For more information on our current business operations, please click HERE
It all started in 1999 when our brewer & owner, Vinnie Cilurzo, decided he wanted to make beer using Brettanomyces, his favorite component of Belgian Lambic beer.
But more specifically, he wanted to meld the unique flavors of Brettanomyces with used wine barrels from local wineries. The first barrel aged beer, Temptation, is a blonde ale aged in used Chardonnay barrels with Brettanomyces.
Then came Supplication, a brown ale aged in used Pinot Noir barrels with sour cherries, Brettanomyces, and also Pediococcus and Lactobacillus. Consecration and Beatification round out the barrel beer line-up.
Brettanomyces (also known as Brett) is feared by most brewers and winemakers alike. In fact, there are some local winemakers who will not set foot in our brewpub in Downtown Santa Rosa due to our use of Brettanomyces. Brettanomyces is actually yeast, it ferments and acts the same as every other “conventional” yeast, it just has the propensity to continue fermenting through almost any type of sugar, including those natural sugars found in the wood in an oak barrel. Brett is very invasive and if not handled properly can become out of control in a winery or brewery, but, if used properly with care, it can add rich aromas and flavors of earthiness, leather, smoke, barnyard, & our favorite descriptor-wet dog in a phone booth.
Both Lactobacillus (Lacto) and Pediococcus (Pedio) are bacteria; they are not yeast like Brettanomyces or Saccharomyces. When used properly these bacteria will add a pleasant sourness to the beer. However, a little goes a long way, and if over used a beer can become overly sour with too much tartness.
Pedio is anaerobic (meaning it lives without oxygen), and therefore a major potential spoiling bacteria in any beer. One of the major flavor developments of Pedio is the production of diacetyl (butter flavor & butterscotch). This is a flavor that we are not fond of and do not want in any our beers! Whether we like it or not, the diacetyl develops in every beer that goes through our barrel aging process. However, this flavor goes away and by the time the beer leaves the barrel it turns into a nice pleasant acidity. Pedio and Lacto, like all bacteria, are inhibited by the presence of alcohol. Because of this, some of our higher alcohol barrel beers do not have enough development of acidity by the bacteria. In these beers, we often blend a lower alcohol acidic barrel beer into the stronger, higher alcohol barrel beer to bring up the acidity.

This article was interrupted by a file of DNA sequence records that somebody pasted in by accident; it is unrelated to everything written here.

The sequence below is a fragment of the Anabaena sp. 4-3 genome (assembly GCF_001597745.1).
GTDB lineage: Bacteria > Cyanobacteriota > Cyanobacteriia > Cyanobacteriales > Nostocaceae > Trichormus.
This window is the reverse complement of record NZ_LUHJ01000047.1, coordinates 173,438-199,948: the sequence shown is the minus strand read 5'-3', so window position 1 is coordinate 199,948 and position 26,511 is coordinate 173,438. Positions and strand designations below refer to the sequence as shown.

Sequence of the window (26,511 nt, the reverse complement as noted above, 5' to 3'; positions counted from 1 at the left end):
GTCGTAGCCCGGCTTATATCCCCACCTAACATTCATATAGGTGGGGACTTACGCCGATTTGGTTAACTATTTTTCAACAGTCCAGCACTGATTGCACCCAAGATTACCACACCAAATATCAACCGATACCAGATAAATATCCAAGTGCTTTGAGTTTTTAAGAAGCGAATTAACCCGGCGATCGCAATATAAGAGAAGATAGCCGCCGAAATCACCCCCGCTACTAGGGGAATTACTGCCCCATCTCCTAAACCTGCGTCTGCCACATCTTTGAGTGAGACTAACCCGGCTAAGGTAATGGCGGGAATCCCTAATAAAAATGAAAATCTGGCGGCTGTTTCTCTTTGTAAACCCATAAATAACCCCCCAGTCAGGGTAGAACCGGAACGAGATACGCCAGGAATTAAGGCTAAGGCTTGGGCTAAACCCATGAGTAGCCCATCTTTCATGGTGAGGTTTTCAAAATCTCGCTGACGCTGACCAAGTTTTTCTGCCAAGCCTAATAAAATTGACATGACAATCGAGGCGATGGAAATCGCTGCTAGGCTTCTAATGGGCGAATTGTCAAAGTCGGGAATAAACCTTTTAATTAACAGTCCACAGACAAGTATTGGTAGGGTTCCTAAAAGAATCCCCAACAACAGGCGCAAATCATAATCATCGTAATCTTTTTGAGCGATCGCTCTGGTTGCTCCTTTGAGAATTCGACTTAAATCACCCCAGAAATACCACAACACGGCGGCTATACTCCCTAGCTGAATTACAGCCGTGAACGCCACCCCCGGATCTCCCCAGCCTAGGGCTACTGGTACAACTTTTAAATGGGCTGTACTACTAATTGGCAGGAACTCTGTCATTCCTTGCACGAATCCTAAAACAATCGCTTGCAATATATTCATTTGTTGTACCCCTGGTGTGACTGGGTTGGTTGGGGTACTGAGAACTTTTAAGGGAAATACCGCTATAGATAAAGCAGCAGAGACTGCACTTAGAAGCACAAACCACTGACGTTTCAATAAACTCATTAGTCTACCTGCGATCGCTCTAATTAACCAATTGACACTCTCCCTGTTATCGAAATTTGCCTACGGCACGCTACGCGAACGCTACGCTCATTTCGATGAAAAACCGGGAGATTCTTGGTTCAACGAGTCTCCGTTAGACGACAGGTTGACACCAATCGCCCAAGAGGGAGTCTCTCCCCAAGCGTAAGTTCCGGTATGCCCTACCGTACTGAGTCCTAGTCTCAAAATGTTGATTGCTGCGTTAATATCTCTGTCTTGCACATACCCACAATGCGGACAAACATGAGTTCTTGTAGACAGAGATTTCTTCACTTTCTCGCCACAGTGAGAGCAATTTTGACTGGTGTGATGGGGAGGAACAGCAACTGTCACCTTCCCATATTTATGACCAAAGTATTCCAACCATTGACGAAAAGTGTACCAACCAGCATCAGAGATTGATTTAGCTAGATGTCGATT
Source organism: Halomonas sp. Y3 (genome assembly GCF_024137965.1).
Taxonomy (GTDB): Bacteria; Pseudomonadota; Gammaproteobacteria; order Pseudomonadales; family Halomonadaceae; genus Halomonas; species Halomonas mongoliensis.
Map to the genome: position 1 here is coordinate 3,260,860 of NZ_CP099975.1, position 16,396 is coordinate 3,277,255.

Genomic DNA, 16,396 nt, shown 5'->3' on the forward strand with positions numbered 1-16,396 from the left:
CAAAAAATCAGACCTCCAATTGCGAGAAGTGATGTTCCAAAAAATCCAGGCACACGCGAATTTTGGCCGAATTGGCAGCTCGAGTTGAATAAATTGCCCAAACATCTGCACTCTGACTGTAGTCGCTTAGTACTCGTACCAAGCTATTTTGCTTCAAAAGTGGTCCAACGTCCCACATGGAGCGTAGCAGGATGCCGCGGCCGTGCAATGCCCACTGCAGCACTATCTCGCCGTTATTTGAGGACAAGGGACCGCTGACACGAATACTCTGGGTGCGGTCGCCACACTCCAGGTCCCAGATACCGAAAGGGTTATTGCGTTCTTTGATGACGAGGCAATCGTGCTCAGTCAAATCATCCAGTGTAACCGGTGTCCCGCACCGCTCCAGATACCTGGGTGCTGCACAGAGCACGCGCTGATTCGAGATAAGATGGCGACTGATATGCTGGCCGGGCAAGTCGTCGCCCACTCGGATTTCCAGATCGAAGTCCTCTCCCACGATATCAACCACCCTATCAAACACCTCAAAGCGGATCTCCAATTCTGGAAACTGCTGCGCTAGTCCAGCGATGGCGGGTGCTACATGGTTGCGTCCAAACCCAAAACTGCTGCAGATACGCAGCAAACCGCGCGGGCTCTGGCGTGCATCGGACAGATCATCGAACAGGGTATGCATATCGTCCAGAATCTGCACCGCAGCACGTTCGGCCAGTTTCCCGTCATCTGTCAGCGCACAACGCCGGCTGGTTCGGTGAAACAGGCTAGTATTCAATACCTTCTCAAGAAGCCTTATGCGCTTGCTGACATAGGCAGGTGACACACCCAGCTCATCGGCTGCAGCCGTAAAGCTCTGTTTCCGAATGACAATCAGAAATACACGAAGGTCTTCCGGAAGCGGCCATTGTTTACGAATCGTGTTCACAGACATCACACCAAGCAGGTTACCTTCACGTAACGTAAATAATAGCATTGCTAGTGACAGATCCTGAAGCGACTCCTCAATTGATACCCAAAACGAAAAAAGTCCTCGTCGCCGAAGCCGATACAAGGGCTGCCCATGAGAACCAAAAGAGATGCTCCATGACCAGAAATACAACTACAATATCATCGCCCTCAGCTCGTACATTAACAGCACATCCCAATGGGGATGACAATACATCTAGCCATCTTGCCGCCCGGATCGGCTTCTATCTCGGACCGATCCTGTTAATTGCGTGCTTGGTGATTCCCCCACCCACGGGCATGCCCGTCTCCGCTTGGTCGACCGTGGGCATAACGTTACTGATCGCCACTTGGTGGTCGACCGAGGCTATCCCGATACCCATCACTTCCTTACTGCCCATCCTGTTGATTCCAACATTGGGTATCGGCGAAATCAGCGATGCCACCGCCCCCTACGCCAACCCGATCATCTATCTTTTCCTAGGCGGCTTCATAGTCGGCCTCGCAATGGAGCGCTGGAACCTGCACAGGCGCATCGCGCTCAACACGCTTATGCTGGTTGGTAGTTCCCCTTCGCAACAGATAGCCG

Just like many local wineries that rotate a percentage of fresh wine barrels into their barrel program, we do the same thing at RRBC. For any given beer where we use a specific type of wine barrel for a specific type of beer (Temptation = Chardonnay barrels, Supplication = Pinot Noir barrels, Consecration = Cabernet Sauvignon barrels) we rotate in approximately 20% new barrels (that is new to us) that we pick-up from local wineries every spring. Another 20% of the lot of barrels are usually on their last leg which have just a small amount of oak & wine flavor left in them, and the remaining 60% have been in use for a couple of years at RRBC and will still have two or three years of use left. For the most part, we keep barrels in use for about five years before we rotate them into yet another barrel aged beer, Beatification.
There is no real formula when aging beer in barrels, the beer tells us when it is ready, not the other way around. At 9 months we start tasting each barrel and when the beer tells us it is ready, we will pull the beer out of the barrels into the final blend. Now, with that said, we tend to age our beer for 12 to 24 months before it is removed from the barrel.
Usually, blending is a dirty word in the beer industry. Big breweries making “industrial lager” blend batches all the time to ensure that every batch taste the same. We often blend these barrel beers to develop unique flavors, not for consistency. Sometimes there are exceptional barrels, while other times, there are barrels that just do not make the cut. These lesser barrels won’t even make the final blend and often will get dumped. Blending is an important component of our barrel beers. The art of blending cannot be taught or learned over night. It is a long learning curve that we continue to improve upon every time we make a barrel aged beer.
On the side of each label for our barrel aged beers is a logo showing a number of hour glasses. Each hour glass represents one year potential aging if the beer is aged in a cool, dark place. So far, we’ve seen our barrel aged beer come into their own after a year or two in the bottle. On average we feel our barrel aged beers will age up to 5 years.
Are You 21 or Older?